• Real Time Media Protocol (RTMP) => 1935

Client Firewall

If you work in an office, you might need to double check that you can access content on Port 1935. This Flash Port Tester can help you accomplish that.

Managing Streaming Services

We want to publish over HTTP so we're going to be very selective in the types of services we can deliver.

On-Demand Streaming

Adaptive Steaming

  • Adaptive streaming (aka multi-bitrate streaming, dynamic streaming) means that you create multiple renditions of the same piece of content (150kbps, 300kbps, 1500kbps) and publish a manifest file that holds the URI paths (Flash = .f4m or iOS = .m3u8).

Managing Formats, File Types and Codecs

The number of file formats, file types and codecs available today is daunting. For example, there's MP3, MP4, F4M, 3GPP, M4A, OGG, WAV, AC3.

For compressing media, there's H.264, AAC, HE-AAC, MP3.

We don't need to be bogged down by all of this. Since we're doing radio, all we need to worry about is an MP4/M4A filetype with an AAC codec wrapped in an M3U8 or F4M manifest file.

Manifest File Types

  • M3U8 - This is how we will achieve multi-bit streaming on iOS devices.
  • F4M - This is a manifest file created by Adobe that we will use for HTTP Dynamic Streaming.
  • PLS - This is Apple's playlist format.

Media File Formats

  • MP3 - Works on browsers, iOS, and Android.
  • MP4 - Works on all browsers, iOS, and Android.
  • MP4 Audio AAC - Is a subset of MPEG-4 which focuses on Audio only. Other subset names are HE-AAC or ISO/IEC 14496-3. This is probably the best format for Internet audio.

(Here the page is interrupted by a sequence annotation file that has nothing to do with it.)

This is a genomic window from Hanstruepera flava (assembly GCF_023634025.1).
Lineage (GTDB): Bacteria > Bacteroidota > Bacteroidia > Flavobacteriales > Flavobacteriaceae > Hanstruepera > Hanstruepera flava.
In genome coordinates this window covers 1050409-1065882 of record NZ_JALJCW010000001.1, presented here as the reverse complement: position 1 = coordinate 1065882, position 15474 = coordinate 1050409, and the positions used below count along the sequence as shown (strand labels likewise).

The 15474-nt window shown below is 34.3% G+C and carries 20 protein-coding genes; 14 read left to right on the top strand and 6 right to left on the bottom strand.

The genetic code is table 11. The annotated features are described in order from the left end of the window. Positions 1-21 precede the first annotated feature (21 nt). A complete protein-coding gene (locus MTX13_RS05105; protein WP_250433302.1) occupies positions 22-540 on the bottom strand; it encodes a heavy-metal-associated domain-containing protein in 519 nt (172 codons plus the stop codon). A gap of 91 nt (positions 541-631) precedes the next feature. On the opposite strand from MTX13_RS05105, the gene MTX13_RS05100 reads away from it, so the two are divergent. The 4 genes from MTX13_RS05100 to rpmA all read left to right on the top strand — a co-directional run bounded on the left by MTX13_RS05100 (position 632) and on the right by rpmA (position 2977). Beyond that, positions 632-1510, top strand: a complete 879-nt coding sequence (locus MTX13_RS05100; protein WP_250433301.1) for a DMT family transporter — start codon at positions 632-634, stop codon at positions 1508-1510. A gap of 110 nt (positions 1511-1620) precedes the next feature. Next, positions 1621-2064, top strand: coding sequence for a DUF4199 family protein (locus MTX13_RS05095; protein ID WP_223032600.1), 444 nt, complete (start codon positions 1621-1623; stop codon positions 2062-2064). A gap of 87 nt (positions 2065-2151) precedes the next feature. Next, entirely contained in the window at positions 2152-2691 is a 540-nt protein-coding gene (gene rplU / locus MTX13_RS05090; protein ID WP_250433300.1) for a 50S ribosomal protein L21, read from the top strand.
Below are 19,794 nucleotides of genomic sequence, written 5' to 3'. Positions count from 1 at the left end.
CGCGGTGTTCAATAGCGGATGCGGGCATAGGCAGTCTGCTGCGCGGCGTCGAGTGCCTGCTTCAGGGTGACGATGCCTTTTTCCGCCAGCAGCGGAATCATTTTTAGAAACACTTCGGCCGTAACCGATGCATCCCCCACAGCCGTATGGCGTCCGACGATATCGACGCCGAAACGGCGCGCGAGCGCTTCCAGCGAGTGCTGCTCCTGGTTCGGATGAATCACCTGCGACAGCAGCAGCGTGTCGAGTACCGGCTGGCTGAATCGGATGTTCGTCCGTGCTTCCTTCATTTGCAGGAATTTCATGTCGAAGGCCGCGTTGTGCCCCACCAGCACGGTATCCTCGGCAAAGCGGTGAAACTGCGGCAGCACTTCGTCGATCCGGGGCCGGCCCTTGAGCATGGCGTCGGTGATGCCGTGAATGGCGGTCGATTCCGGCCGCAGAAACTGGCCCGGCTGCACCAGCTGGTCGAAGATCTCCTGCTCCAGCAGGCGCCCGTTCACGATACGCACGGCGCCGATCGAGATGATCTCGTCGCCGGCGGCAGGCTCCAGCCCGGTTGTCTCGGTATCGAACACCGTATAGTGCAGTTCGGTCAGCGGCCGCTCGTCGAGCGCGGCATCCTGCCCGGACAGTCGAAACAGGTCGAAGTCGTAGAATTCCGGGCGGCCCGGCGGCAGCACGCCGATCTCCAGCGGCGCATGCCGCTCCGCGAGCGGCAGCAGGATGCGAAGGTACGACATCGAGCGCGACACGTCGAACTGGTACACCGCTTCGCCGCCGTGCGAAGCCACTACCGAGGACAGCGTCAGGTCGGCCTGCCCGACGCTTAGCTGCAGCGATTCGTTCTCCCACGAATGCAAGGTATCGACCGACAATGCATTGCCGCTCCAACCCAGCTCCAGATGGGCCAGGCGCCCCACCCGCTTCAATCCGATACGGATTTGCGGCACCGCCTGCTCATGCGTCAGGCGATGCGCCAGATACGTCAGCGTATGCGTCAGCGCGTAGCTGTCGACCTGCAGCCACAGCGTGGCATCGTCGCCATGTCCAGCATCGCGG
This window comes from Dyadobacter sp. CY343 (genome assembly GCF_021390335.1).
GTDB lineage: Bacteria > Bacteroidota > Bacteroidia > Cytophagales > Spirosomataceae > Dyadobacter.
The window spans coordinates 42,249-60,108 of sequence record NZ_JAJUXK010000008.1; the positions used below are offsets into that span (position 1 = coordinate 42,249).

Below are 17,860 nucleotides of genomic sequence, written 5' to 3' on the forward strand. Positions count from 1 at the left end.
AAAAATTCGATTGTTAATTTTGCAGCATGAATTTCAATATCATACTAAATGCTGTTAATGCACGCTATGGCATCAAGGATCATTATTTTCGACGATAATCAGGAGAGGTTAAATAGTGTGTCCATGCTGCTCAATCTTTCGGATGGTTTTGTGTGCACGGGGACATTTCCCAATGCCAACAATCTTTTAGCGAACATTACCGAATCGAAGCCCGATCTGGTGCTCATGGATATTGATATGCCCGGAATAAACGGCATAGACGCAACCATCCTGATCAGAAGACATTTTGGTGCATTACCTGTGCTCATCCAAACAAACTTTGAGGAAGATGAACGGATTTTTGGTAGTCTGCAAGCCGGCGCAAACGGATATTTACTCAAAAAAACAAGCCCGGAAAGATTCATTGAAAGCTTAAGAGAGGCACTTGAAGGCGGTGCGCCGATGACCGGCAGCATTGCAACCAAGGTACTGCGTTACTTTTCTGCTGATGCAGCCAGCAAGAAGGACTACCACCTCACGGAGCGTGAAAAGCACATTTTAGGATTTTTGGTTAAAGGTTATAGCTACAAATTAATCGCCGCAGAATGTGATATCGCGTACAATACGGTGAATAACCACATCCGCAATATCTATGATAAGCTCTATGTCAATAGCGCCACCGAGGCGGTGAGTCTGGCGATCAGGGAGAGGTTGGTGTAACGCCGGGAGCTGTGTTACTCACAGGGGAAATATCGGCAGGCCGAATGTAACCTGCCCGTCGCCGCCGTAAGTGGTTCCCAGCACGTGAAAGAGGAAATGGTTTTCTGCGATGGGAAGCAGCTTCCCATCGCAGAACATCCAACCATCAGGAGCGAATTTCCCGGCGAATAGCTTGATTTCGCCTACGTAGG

• H.264 is pretty much the winner.


Managing Scale Through CloudFront

Since we're using AWS, we can use CloudFront to handle scale. Easy.

Client Side Development

Connecting your App

  • Connect to a media file through HTTP Dynamic Streaming
  • Connect to a media file through HTTP Live Streaming


Step 1 - Create an AMS host

The quickest, easiest, fastest way to create an Adobe Media Server is purchasing this pre-packaged EC2 instance from Orbitera.

I use Ruby Rake to connect to my AMS on EC2 instance. Here are a few basic commands:

Create a Rakefile and paste this Ruby code.

namespace :aws do
  desc %Q{ – SSH to Adobe Media Server on EC2 }
  task :ssh, [:pem, :ip] do |task, args|
    aws_pem       = args.pem || "/path/to/aws/keypair/awspem.pem"
    aws_user      = "amsadmin"
    aws_ip_or_url = args.ip || ""
    sh %{ ssh -i #{aws_pem} #{aws_user}@#{aws_ip_or_url} }
  desc %Q{ – Upload files using SCP }
  task :upload, [:pem, :ip] do |task, args|
    assets_dir    = "/path/to/files/you/want/to/upload/*"

    aws_pem       = args.pem || "/path/to/aws/keypair/awspem.pem"
    # This particular package uses amsadmin
    aws_user      = "amsadmin"
    aws_ip_or_url = args.ip || ""
    aws_dir       = "/mnt/webroot/vod/audio"
    sh %{ scp -i #{aws_pem} #{assets_dir} #{aws_user}@#{aws_ip_or_url}:#{aws_dir} }
  desc %Q{ – Get External IP }
   task :external_ip do
     sh %{ curl -s | sed 's/[a-zA-Z<>/ :]//g' }

SSH into AMS:

rake ams:ssh[path_to_pem.pem,ip_address]

Upload a file to AMS:

rake ams:upload[path_to_pem.pem,ip_address]